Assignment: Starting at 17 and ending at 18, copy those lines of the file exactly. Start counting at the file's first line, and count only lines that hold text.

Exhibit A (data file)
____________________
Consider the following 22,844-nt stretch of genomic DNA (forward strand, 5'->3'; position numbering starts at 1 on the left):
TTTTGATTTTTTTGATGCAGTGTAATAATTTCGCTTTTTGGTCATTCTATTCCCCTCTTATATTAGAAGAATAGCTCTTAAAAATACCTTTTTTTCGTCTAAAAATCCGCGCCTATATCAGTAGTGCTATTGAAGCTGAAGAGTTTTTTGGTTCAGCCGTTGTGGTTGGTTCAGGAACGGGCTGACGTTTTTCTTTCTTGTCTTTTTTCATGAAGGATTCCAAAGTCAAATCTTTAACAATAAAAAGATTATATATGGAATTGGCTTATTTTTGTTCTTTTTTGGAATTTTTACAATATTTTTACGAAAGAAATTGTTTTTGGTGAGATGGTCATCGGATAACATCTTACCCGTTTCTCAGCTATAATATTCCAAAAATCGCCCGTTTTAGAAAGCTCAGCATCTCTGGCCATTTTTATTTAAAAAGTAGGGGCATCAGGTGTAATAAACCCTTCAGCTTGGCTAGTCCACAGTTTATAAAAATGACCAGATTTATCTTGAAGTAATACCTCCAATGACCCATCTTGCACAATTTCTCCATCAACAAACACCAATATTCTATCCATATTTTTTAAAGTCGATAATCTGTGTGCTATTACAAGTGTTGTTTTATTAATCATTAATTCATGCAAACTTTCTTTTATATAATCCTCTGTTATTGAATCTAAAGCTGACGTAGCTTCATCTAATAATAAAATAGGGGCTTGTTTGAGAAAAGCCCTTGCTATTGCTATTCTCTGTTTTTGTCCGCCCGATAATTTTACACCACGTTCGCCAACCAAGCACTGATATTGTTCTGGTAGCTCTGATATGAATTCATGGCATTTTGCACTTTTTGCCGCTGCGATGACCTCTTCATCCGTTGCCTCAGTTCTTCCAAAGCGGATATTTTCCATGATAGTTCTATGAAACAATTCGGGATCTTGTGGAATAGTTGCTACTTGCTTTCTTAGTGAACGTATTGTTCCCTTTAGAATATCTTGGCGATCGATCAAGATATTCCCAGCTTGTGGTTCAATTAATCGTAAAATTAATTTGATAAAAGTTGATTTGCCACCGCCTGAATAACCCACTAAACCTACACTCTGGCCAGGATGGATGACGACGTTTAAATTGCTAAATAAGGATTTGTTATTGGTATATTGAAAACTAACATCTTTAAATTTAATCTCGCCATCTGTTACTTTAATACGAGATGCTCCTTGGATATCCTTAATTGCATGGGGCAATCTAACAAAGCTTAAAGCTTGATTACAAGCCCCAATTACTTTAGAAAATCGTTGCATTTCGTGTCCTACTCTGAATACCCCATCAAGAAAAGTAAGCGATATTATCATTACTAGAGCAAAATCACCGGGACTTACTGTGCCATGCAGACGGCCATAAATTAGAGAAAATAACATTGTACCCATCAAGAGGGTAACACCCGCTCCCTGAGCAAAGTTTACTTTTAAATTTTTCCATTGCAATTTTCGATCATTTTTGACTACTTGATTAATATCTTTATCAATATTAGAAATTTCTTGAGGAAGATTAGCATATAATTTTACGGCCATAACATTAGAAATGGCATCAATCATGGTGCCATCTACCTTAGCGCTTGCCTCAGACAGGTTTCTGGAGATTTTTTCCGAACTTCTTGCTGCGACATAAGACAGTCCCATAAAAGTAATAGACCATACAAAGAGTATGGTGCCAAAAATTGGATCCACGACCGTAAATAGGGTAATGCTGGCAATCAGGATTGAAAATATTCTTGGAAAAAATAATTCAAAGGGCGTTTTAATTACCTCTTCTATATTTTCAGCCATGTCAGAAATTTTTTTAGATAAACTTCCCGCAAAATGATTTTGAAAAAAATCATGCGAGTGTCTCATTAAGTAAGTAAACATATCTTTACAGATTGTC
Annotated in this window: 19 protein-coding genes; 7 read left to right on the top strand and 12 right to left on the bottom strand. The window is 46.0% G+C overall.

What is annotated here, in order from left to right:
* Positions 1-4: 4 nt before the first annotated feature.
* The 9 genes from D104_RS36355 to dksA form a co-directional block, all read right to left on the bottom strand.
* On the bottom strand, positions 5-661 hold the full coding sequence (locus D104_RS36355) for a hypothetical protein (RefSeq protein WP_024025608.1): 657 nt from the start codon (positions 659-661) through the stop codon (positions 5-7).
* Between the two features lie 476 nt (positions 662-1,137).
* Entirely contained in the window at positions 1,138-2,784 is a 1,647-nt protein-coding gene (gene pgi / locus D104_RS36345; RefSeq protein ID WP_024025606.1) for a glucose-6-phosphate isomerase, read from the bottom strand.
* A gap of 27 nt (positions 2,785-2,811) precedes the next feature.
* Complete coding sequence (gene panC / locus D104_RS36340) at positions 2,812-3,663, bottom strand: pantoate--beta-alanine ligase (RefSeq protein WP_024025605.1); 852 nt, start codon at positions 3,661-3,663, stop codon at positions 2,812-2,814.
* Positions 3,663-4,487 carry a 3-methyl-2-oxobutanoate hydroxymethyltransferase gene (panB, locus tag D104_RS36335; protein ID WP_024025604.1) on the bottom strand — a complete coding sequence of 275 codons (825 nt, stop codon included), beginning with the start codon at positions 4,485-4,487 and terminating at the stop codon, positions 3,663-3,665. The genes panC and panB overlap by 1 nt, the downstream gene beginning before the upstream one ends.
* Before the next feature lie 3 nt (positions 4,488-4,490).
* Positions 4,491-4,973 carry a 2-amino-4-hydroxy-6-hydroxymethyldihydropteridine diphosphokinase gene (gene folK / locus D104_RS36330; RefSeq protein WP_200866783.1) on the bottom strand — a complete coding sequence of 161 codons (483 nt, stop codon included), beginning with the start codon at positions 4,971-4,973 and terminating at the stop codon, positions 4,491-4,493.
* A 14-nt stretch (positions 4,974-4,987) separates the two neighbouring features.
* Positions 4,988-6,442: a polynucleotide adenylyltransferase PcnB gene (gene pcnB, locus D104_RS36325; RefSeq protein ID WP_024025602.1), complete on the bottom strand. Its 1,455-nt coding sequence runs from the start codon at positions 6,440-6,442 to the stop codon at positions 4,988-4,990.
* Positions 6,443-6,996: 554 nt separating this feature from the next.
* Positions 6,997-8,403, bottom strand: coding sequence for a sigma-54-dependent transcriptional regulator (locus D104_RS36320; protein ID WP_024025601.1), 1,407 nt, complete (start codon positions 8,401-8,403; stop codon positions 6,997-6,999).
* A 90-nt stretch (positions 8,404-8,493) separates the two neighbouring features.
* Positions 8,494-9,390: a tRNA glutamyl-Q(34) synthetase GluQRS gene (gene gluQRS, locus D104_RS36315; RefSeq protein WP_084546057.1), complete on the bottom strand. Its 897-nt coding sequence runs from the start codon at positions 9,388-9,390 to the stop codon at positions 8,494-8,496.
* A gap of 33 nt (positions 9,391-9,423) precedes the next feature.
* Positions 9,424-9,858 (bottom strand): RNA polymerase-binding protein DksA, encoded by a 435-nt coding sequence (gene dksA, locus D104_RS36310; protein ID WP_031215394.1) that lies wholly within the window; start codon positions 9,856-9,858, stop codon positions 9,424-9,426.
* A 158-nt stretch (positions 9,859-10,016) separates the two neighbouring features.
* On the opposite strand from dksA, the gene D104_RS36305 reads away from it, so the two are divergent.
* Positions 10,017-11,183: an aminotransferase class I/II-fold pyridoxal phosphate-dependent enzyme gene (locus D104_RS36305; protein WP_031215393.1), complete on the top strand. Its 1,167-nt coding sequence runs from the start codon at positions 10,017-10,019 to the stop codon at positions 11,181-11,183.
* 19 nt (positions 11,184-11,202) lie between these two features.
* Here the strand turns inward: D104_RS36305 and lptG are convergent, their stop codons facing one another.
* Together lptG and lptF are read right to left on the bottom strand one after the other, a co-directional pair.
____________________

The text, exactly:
* Positions 6,443-6,996: 554 nt separating this feature from the next.
* Positions 6,997-8,403, bottom strand: coding sequence for a sigma-54-dependent transcriptional regulator (locus D104_RS36320; protein ID WP_024025601.1), 1,407 nt, complete (start codon positions 8,401-8,403; stop codon positions 6,997-6,999).